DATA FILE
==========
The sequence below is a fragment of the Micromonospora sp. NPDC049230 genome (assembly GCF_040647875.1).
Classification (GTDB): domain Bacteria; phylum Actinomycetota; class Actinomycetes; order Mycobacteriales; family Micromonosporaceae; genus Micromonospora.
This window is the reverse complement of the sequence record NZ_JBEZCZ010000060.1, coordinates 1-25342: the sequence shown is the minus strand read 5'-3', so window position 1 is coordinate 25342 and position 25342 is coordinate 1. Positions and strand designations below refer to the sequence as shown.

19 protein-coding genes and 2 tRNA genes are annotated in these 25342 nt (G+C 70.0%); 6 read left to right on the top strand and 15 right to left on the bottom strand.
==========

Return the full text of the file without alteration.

The sequence below is a fragment of the Micromonospora sp. NPDC049230 genome (assembly GCF_040647875.1).
Classification (GTDB): domain Bacteria; phylum Actinomycetota; class Actinomycetes; order Mycobacteriales; family Micromonosporaceae; genus Micromonospora.
This window is the reverse complement of the sequence record NZ_JBEZCZ010000060.1, coordinates 1-25342: the sequence shown is the minus strand read 5'-3', so window position 1 is coordinate 25342 and position 25342 is coordinate 1. Positions and strand designations below refer to the sequence as shown.

19 protein-coding genes and 2 tRNA genes are annotated in these 25342 nt (G+C 70.0%); 6 read left to right on the top strand and 15 right to left on the bottom strand.